The starting fabric of Example VI was impregnated with a solution containing 120 g. of an epoxy resin based on a glycidyl ether and 6 g. of zinc fluoborate (40%) catalyst, in a liter of water, squeezed out and dried at 60 C. Further treatment and irradiation were then carried out as described in Example V1, with the following results:
Crease Angle Tearing Abrasive in degrees Strength in g. Strength in number of revolutions Warp Fill Warp Fill Starting Material 47 59 880 880 15, 400 1 Section A. 110 115 1, 230 1,100 23, 760 Section B. 110 120 1,050 1, 050 25, 880
Example IX The starting fabric of Example VI was impregnated with a solution containing g. of a glycol polyacetal of the following formula:
- 7' source to total doses of 2.5 10 7.5 and 125x10 respectively. The results were as follows:
1. A process which comprises subjecting a conventional crease resistant-finished cellulosic textile material to high energy ionizing radiation to a total dose between about 10 and 5 10 rad. to improve the crease resistance, tearing strength and abrasive strength of the crease resistance-finished textile.
2. A method as set forth in claim 1 wherein the creaseresistant finished textile is irradiated in the presence of 1,4-diphenylbenzene in contact with said textile.
3. A process as set forth in claim 1 wherein the finished textile is subjected to accelerated electron radiation of a particle energy between about 0.05 and 1 mev.
4. A process as set forth in claim 3 wherein the accelerated electron particle energy is betweenabout 0.05 and 0.6 mev.
5. A process which comprises subjecting .a conventional chemically cross-linked finished cellulosic textile material to high energy ionizing radiation to a total dose between about 10 and 5 10 rad. to improve the dry crease resistance, tearing strengthand abrasive strength of the chemically cross-linked finished textile.
6. A process as set forth in claim 5 wherein the crosslinking chemical is an aldehyde capable of cross-linking with the cellulose of the textile.
7. A process as set forth in claim 5 wherein the cross-linking chemical is a resin preoondensate.
8. A process which comprises subjecting a cellulosic textile material which has been conventionally finished with a resin-forming substance to high energy ionizing radiation to a total dose between about 10 and 5X10 rad. to improve the crease resistance, tearing strength and abrasive strength of the conventional resin-finished textile.
9. In a method of finishing a cellulosic textile material including treating the cellulosic textile in a swollen condition with an aldehyde capable of cross-linking with the cellulosic textile material in the presence of an acid re- E5 acting material, Washing and drying the aldehyde-treated textile, the improvement comprising subjecting the so treated textile to high energy ionizing radiation to a total dose between about 10 and 5 l0 rad., to improve the dry crease resistance, tearing strength and abrasive strength of the textile.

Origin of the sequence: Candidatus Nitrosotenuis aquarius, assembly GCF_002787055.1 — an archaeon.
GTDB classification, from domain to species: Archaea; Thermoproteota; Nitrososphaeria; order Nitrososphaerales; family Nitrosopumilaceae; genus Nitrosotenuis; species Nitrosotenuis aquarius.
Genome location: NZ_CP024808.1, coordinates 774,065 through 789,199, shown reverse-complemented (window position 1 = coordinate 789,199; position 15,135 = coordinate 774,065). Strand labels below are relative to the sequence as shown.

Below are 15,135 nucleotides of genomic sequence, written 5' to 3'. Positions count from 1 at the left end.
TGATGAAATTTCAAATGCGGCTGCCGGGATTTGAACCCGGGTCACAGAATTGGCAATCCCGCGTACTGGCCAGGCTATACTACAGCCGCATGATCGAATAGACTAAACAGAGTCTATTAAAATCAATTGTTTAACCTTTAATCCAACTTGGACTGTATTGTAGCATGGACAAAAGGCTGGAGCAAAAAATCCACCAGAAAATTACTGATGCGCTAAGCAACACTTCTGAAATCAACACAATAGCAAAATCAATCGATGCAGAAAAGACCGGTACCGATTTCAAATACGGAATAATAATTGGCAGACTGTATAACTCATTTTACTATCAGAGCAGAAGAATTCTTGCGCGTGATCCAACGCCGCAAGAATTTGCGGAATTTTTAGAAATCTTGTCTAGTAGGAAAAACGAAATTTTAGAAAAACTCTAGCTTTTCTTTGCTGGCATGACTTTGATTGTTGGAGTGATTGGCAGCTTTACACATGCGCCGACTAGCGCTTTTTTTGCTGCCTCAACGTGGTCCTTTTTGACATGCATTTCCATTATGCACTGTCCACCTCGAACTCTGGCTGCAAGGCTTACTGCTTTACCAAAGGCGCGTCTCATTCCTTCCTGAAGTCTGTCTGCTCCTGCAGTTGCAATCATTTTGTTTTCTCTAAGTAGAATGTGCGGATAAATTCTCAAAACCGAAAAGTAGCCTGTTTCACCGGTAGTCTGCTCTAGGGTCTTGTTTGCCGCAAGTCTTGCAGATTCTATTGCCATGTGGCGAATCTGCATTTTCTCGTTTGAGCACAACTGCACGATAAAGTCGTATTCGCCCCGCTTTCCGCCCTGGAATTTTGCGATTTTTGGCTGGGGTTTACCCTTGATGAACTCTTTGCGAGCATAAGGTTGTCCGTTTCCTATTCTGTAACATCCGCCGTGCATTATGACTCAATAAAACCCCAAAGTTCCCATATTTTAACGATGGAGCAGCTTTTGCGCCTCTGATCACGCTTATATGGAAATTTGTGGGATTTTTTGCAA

10. A method as set forth in claim 9 wherein the ionizing radiation comprises accelerated electrons of a particle energy between about 0.05 and 1 mev.
11. In a method of finishing a cellulosic textile material to improve the crease resistance thereof including treating the textile with a resin-forming substance, condensing and curing the resin, the improvement comprising subjecting the so treated textile to high energy ionizing radiation to a total dose between about 10 and 5X 10 rad. to improve the crease resistance, tearing strength and abrasion strength of the resin finished textile.
12. A method as set forth in claim 11 wherein the ionizing radiation comprises accelerated electrons of a particle energy between about 0.05 and 0.6 mev.
13. A finished cellulosic textile material produced by the process of claim 1.
14. A finished cellulosic textile material produced by the process of claim 6.
15. A finished cellulosic textile material produced by the process of claim 8.
References (Zited by the Examiner Pan, Textile Research Journal, vol. 29, 415-421 (1959). Porter, Textile Research Journal, vol. 30, N0. 7, July 1960, pps. 510-520 (pps. 510 and 518 relied-0n).
NORMAN G. TORCI-IIN, Primary Examiner.
, JULIAN S. LEVITT, Examiner.
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|US3001922 *||Dec 19, 1955||Sep 26, 1961||Gen Electric||Polymers|
|US3101276 *||Jul 8, 1957||Aug 20, 1963||Du Pont||Process for grafting polymers to cellulose substrates|
|GB758735A *||Title not available|
|Citing Patent||Filing date||Publication date||Applicant||Title|
|US3434161 *||Oct 5, 1965||Mar 25, 1969||Research Corp||Textile fabric treatment|
|US3652212 *||Apr 17, 1967||Mar 28, 1972||Deering Milliken Res Corp||Multi-step in situ polymer formation to produce fabric having improved soiling characteristics|
|US4396390 *||Sep 4, 1981||Aug 2, 1983||Springs Mills, Inc.||Aqueous formaldehyde textile finishing process|
|WO2007039469A2 *||Sep 20, 2006||Apr 12, 2007||Antonio Clemente||Crystallization of potassium alum onto various materials|
|WO2007039469A3 *||Sep 20, 2006||May 31, 2007||Antonio Clemente||Crystallization of potassium alum onto various materials|
|U.S. Classification||8/183, 8/184, 8/186, 522/89, 8/120, 8/191, 8/116.4, 427/501, 8/185, 8/116.1, 8/190, 8/DIG.180, 38/144, 522/88|
|International Classification||D06M10/08, D06M10/10, D06M14/22, D06Q1/08, D06M15/423|
|Cooperative Classification||D06Q1/08, D06M15/423, D06M10/08, D06M10/10, Y10S8/18, D06M14/22|
|European Classification||D06M10/08, D06M10/10, D06M14/22, D06Q1/08, D06M15/423|